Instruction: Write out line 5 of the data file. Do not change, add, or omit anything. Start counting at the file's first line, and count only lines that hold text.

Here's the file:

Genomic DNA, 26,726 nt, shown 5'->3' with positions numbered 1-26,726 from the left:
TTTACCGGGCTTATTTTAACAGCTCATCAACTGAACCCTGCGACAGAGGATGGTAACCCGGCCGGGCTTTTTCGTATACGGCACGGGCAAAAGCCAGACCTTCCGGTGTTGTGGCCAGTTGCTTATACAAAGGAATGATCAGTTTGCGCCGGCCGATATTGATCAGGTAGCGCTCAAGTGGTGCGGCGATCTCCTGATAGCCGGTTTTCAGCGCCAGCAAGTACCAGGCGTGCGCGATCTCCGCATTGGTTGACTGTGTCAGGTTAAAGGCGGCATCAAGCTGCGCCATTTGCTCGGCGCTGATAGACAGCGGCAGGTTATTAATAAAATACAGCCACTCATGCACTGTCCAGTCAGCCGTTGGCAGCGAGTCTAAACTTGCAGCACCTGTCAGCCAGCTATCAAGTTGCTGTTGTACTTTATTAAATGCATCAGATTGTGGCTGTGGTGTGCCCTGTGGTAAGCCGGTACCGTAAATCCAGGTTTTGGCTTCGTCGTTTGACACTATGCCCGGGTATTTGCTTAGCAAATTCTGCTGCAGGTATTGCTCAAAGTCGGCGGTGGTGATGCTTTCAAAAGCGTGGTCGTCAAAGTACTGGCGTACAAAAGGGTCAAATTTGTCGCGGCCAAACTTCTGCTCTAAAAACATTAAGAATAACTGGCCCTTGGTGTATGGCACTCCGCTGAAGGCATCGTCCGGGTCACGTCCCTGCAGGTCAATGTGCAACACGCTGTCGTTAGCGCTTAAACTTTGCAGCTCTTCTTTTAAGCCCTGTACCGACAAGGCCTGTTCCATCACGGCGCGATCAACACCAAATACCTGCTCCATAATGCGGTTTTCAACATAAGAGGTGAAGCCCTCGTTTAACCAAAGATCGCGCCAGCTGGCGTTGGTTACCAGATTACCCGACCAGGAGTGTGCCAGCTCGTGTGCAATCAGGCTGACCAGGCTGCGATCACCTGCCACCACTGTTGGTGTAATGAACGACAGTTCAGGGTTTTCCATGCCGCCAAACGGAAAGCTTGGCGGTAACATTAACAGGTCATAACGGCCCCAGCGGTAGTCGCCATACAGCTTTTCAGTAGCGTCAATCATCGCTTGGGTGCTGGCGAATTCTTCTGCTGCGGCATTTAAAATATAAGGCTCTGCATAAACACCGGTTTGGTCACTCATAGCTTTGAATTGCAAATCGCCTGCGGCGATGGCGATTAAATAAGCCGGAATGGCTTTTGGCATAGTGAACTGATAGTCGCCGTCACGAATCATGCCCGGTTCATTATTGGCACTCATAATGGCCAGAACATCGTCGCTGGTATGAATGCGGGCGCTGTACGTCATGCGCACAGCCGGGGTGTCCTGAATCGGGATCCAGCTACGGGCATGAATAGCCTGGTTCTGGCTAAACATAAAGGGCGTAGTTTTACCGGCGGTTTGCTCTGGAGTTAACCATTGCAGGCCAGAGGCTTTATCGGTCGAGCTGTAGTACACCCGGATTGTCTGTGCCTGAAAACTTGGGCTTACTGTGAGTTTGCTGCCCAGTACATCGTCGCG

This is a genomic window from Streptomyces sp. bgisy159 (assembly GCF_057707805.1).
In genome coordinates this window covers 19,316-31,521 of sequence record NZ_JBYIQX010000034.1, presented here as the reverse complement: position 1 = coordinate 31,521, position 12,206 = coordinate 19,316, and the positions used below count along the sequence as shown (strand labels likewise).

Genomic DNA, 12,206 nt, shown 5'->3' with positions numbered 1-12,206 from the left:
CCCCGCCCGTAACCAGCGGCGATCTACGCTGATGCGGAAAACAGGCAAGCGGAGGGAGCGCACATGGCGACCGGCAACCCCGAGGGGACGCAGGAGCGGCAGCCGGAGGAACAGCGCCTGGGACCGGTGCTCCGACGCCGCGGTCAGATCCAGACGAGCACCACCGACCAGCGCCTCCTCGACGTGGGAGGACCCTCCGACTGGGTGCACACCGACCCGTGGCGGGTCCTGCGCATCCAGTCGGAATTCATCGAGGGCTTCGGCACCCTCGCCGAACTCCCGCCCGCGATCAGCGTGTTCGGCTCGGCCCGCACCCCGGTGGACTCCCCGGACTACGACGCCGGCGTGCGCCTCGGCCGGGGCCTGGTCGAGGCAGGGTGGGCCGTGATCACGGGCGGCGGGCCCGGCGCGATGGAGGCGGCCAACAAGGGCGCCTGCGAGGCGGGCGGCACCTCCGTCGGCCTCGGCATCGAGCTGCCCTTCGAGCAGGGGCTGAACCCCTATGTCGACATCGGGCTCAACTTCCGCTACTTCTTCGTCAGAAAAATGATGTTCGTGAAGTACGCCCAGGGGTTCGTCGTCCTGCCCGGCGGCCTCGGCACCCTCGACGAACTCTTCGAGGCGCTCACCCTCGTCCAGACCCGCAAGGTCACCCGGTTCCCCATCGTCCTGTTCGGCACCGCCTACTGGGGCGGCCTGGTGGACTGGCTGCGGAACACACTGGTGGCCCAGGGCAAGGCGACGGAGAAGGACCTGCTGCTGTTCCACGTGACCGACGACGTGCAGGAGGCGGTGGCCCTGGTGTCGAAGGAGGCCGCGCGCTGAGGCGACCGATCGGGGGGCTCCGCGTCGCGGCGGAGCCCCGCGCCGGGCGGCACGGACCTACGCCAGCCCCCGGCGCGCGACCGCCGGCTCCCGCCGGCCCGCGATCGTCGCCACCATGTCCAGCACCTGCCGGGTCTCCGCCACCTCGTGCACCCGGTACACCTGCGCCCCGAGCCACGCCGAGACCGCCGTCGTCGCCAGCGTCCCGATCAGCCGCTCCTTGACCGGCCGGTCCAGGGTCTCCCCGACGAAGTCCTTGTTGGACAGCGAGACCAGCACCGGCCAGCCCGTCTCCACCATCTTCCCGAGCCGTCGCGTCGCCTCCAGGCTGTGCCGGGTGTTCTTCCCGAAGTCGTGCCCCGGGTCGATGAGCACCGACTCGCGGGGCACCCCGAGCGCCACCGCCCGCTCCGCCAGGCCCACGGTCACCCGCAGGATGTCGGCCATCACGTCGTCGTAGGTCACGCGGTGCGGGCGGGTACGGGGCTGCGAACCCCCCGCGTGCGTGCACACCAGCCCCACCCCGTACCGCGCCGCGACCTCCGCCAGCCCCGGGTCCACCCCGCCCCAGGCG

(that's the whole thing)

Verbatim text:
Genomic DNA, 12,206 nt, shown 5'->3' with positions numbered 1-12,206 from the left: